I’ll let T make his charsiu pork filling. And then, of course, I’ll taste it to make sure it’s correct. :-) :-)

As for the dough, we have some buttermilk in the fridge that is crying out to be used in bread dough. Naturally, I felt the need to get permission to use milk.

Oh yay!! Here it is!

My steamed buns recipe calls for only four (4) basic ingredients below:
 
• All-purpose flour
• Milk
• Sugar
• Yeast
 
I love milk in mantou recipe, but you can also use water or soy milk. I used whole milk in my recipe, but you can certainly choose to use low fat milk or skim milk.
-Bee, Rasa Malaysia | steamed buns

Sure, Bee doesn’t say it’s okay to use buttermilk, but I bet she would if asked.

While searching for permission to use buttermilk (why do I need permission?! why don’t I just go ahead?), I came across Pat Tanumihardja’s (Pickles and Tea) recipe for Cheater Char Siu Bao that calls for “packages refrigerated buttermilk biscuit dough”. She does admit that the cheater buns “won’t be as soft and won’t rise as much” and that the “flavor and texture might be a little different from the char siu bao you buy from Chinatown”. But she’s completely happy with her results and says she’ll be “making this one often!”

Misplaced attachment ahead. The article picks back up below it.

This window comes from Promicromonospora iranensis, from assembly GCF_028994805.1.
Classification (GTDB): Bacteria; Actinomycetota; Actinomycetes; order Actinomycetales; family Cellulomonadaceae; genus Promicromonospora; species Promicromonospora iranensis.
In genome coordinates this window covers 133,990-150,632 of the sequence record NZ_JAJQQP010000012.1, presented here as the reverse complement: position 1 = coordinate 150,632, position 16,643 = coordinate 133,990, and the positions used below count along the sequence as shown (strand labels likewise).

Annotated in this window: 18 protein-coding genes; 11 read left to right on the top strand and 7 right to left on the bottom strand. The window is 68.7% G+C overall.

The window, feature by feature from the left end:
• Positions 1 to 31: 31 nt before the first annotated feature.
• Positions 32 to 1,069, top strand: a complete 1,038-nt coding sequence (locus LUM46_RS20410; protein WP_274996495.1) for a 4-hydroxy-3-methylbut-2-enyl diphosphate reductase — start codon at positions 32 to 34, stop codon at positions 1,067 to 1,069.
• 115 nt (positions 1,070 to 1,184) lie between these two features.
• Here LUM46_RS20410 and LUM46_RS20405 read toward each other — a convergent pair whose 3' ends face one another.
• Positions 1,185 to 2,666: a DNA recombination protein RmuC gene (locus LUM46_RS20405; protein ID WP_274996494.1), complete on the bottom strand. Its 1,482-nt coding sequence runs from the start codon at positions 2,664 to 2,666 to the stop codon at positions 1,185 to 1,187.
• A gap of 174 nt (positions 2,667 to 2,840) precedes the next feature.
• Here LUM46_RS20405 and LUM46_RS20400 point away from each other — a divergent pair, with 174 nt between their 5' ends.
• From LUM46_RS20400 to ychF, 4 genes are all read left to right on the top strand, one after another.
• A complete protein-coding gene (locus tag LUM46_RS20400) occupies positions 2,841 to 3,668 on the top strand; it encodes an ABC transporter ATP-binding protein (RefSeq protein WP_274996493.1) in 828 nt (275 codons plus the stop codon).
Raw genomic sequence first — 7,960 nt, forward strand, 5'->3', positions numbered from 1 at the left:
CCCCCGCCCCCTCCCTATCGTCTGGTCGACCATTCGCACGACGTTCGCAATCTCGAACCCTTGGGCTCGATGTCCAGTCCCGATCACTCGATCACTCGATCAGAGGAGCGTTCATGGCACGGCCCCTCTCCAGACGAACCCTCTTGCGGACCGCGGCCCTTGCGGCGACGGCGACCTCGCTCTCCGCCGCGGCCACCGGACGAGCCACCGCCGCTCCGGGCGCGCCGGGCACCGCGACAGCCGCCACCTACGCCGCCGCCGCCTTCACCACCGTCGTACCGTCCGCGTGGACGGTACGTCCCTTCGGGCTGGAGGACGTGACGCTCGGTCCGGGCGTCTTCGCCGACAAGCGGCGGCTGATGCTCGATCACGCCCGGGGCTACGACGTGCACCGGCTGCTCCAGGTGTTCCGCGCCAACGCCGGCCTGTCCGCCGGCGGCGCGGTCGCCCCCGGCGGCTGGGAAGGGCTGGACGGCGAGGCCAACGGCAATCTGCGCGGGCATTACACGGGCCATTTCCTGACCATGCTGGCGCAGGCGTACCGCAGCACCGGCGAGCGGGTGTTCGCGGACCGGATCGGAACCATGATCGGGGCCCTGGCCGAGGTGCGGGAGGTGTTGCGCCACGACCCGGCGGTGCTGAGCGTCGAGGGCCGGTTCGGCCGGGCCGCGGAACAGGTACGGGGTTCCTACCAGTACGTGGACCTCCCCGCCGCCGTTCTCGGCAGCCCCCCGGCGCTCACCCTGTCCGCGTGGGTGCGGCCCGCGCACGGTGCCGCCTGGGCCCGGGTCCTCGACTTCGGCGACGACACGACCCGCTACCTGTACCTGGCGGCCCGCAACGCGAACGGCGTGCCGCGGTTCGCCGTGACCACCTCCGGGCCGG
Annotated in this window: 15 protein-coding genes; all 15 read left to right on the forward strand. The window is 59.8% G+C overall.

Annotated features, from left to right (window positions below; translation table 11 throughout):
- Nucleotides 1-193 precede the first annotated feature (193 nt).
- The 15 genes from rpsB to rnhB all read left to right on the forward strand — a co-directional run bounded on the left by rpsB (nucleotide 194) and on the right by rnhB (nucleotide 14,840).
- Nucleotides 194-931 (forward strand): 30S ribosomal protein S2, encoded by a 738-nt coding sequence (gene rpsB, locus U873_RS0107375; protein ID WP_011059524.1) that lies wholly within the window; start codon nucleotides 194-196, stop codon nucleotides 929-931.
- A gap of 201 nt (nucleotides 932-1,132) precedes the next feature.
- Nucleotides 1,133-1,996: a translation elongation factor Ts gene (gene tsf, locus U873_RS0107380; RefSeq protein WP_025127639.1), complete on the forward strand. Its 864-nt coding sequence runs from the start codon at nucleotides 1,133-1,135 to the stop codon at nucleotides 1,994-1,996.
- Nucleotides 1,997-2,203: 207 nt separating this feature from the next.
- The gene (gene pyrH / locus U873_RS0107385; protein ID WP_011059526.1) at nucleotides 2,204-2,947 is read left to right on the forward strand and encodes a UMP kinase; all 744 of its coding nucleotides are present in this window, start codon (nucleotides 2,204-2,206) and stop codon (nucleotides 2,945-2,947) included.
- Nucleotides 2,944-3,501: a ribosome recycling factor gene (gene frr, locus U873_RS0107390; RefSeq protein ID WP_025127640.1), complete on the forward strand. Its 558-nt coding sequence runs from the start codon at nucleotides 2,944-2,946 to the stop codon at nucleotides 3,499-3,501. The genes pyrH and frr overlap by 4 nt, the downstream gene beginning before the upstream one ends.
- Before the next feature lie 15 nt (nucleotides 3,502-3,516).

There! Permission to use buttermilk granted!

I’m also questioning the presence of the baking powder. All of the recipes online call for it, but I know that many people simply copy what they’ve seen on another website. I failed to continue the research of steamed bun recipes in various books to see if all of them call for baking powder as well.

Too much baking powder can actually cause your cakes to sink or collapse on themselves leading to shorter cakes or sunken cakes. Overleavened cakes will puff and fall, sinking down into the pan before they’ve done baking. There’s no recovering when this happens.
– Bake School | The Complete Guide to Baking Powder
Buttermilk brings a slightly tangy flavor to recipes and adds fluffiness (think pancakes) and a wonderful rise to baked goods. That’s because the lactic acid in buttermilk—a product of fermentation—reacts energetically with baking soda, which is usually included in leavened recipes. […] When using baking powder, however, take care in substituting buttermilk for regular milk as it upsets the balance of alkali to acid. Buttermilk has more acid than regular milk, which will reduce the carbon dioxide released and thwart the leavening process important to these recipes.
– Peggy Trowbridge Filippone, The Spruce Eats | Buttermilk Substitutions, Measures and Equivalents
While it is possible to use both yeast and baking powder together, it is not common. […] [T]here is usually no need to combine them. […] Generally speaking, there is little to gain by using yeast and baking powder together. Apart from a few select recipes, it is uncommon to see them used together because of how differently they behave and perform. […] [T]here are occasions where yeast and baking powder are used together in smaller-scale bakes. Yeasted or Angel biscuits and English crumpets are some of the few bakes that use both yeast and baking powder together. By combining the two leavening agents the resulting bakes taste ‘bready’ with a moderate rise.